But nearly six years later, a provision barring providers from hoarding patient records isn’t fully rolled out and advocates for doctors and hospitals are lobbying for a further delay.

Why so slow? HHS finalized the information sharing rule on March 9, 2020, just as the world was shutting down to fight Covid-19. It delayed implementation during the pandemic, but the deadline is coming in nine days.

The American Medical Association, the American Hospital Association and other medical industry groups wrote that they want another year in a letter to HHS Secretary Xavier Becerra and National Coordinator for Health IT Micky Tripathi yesterday.

The organizations cited technical challenges. Vendors, they explained, are behind providers because HHS set deadlines that didn’t align for them.

Tripathi cast doubt on any delay in a statement to Future Pulse: “We don’t believe patients or providers can afford to wait any longer.”


BEYOND PANDEMICS IN AFRICA — The recently established World Bank pandemic preparedness fund aims to help low- and middle-income countries — many in Africa — respond to major health crises.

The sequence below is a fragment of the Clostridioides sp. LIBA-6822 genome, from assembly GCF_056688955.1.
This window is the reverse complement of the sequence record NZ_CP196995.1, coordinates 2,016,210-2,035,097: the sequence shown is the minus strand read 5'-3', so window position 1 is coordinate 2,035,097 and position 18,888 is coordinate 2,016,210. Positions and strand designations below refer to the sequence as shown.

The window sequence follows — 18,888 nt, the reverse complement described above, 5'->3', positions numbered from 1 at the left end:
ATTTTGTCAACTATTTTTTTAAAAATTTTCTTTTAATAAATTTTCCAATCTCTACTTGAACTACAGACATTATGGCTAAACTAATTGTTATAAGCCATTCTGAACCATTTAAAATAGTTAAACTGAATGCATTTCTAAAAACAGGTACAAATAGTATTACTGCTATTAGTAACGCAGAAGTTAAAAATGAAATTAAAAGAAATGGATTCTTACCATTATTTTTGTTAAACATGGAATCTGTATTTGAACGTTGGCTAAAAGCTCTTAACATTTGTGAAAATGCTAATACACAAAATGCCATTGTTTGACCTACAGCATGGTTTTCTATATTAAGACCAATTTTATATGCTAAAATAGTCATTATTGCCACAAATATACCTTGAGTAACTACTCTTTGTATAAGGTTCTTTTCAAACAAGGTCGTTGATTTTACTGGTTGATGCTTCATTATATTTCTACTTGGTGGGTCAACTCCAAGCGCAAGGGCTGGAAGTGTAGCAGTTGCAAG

Ahmed Ogwell Ouma, the acting director of the Africa Centres for Disease Control and Prevention, said the goal should be to head them off before they become crises.

Africa needs help building institutions at the ground level to improve health care and respond quickly to disease outbreaks, Ogwell Ouma said.

The focus of the rich world on Covid-19, and the donations it sent to Africa to fight the virus, struck many African public health experts as too prescriptive. They would have preferred more flexibility to use the funding to combat long-standing plagues like HIV.

The UN recently reported that the 1.5 million new HIV infections worldwide last year, a million more than the global goal, was a major setback in the effort to end AIDS by 2030.

A measles outbreak in Zimbabwe, driven by a drop in immunizations during the Covid pandemic, has killed more than 700 children. And Ebola is spreading in Uganda.

A different strategy: To build the institutions he envisions, Ogwell Ouma argues that African governments need to train experts, not only in public health, but also in legal and social issues.

And he would also like to see African governments and businesses expand their own efforts to improve pandemic preparedness and response.

“We need to ensure that we start domestically before you go out,” he said. When governments set priorities at home, it’s easy to channel international funds to those instead of being imposed by donors based on their interests, he said.